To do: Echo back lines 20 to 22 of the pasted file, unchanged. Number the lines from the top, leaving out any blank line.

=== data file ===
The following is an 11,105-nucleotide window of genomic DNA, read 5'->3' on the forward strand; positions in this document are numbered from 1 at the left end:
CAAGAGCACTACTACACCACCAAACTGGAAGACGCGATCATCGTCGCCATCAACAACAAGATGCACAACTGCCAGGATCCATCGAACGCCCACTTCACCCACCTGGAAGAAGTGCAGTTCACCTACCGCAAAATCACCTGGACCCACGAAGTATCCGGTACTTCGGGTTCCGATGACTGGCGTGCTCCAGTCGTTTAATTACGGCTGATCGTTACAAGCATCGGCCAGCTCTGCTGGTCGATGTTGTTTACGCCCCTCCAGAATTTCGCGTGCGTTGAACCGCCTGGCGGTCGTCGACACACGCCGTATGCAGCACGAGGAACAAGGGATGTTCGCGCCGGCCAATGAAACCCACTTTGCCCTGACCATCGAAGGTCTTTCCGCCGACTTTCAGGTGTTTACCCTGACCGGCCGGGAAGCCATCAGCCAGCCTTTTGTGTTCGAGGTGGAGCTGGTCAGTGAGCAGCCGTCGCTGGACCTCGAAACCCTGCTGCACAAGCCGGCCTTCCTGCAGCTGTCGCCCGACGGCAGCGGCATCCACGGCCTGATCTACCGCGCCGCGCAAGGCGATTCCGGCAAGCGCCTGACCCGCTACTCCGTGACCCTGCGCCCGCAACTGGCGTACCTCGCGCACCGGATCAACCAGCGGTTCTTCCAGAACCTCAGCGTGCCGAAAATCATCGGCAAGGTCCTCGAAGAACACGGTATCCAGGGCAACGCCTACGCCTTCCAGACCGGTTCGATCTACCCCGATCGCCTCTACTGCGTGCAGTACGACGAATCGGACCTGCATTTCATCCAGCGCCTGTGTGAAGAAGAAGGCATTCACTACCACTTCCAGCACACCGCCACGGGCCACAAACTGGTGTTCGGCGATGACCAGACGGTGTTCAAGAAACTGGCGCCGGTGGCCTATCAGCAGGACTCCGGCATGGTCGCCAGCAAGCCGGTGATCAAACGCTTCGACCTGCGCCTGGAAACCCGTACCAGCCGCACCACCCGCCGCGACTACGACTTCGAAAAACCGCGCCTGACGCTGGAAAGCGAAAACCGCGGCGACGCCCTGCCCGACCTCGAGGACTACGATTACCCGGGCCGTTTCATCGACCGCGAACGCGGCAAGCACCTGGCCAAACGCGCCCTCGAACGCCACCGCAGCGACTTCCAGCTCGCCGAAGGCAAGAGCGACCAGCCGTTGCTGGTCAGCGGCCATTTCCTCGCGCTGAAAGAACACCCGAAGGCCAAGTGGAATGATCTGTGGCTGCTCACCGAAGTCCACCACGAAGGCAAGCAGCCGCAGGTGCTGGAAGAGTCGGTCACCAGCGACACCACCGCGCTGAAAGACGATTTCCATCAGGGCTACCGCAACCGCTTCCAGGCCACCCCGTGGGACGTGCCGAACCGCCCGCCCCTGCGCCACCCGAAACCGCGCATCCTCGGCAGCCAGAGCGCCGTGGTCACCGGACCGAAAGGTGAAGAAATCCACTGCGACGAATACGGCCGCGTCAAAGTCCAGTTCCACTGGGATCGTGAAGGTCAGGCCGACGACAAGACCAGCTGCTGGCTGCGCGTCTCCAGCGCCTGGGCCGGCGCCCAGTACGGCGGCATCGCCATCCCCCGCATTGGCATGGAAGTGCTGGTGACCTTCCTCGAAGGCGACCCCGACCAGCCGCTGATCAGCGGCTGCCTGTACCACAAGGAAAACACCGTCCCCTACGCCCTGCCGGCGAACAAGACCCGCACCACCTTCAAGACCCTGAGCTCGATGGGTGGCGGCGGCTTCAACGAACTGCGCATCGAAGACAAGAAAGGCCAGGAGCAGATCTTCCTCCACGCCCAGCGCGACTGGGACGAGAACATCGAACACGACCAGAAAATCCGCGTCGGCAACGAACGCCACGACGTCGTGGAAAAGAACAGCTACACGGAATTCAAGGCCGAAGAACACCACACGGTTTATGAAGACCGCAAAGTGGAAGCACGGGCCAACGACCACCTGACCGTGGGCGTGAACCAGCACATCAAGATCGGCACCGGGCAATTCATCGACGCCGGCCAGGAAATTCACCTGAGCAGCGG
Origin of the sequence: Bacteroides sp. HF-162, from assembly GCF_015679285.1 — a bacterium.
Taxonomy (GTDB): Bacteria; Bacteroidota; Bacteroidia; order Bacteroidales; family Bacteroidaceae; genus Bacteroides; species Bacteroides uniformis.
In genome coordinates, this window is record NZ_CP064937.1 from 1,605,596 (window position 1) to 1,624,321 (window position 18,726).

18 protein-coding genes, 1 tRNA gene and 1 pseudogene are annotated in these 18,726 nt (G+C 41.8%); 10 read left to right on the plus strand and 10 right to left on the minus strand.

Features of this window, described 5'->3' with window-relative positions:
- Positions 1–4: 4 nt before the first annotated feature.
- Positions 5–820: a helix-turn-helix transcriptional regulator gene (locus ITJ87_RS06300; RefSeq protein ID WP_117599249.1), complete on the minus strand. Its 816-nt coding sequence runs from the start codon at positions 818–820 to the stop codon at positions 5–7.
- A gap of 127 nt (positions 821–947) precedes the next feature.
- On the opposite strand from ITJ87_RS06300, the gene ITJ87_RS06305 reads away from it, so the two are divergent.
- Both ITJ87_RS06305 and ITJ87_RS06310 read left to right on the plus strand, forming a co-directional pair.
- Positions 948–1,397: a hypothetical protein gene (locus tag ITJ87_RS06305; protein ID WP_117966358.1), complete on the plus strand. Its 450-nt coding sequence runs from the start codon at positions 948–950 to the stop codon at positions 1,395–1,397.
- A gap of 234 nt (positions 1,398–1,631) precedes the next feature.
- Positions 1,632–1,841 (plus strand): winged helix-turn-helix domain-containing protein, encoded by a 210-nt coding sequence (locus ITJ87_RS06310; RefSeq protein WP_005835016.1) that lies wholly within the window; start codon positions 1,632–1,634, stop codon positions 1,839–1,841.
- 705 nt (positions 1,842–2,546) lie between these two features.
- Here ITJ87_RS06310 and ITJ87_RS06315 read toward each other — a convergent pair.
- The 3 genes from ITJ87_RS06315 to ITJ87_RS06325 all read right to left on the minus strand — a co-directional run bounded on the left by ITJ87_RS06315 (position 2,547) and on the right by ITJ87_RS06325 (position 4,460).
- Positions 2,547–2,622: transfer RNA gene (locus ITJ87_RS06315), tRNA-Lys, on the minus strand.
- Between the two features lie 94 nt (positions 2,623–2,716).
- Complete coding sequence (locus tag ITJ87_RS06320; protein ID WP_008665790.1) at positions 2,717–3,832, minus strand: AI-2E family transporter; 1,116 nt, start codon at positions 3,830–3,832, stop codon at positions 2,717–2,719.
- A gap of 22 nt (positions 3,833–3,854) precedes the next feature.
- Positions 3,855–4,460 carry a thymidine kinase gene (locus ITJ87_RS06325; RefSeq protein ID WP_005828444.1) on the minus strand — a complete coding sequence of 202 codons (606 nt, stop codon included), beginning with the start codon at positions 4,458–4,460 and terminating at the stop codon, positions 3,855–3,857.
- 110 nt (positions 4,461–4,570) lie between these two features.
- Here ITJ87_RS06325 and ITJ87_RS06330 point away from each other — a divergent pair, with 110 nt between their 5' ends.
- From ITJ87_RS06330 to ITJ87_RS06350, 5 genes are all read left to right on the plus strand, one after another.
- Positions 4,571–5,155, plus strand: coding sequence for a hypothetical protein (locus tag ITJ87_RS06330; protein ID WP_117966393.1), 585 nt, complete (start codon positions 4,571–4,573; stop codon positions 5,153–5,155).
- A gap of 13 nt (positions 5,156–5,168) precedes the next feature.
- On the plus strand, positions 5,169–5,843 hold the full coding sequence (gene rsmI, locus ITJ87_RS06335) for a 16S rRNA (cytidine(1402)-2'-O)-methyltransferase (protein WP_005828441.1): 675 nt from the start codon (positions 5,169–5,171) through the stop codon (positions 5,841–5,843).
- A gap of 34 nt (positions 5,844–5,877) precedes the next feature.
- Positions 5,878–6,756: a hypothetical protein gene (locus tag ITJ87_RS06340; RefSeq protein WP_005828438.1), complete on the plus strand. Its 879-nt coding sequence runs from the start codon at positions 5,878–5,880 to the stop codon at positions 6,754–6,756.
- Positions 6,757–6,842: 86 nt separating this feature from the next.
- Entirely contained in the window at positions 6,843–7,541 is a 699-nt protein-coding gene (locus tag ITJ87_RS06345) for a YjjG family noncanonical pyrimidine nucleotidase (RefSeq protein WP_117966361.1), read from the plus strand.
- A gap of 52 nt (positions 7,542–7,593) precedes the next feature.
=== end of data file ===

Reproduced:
- Between the two features lie 94 nt (positions 2,623–2,716).
- Complete coding sequence (locus tag ITJ87_RS06320; protein ID WP_008665790.1) at positions 2,717–3,832, minus strand: AI-2E family transporter; 1,116 nt, start codon at positions 3,830–3,832, stop codon at positions 2,717–2,719.
- A gap of 22 nt (positions 3,833–3,854) precedes the next feature.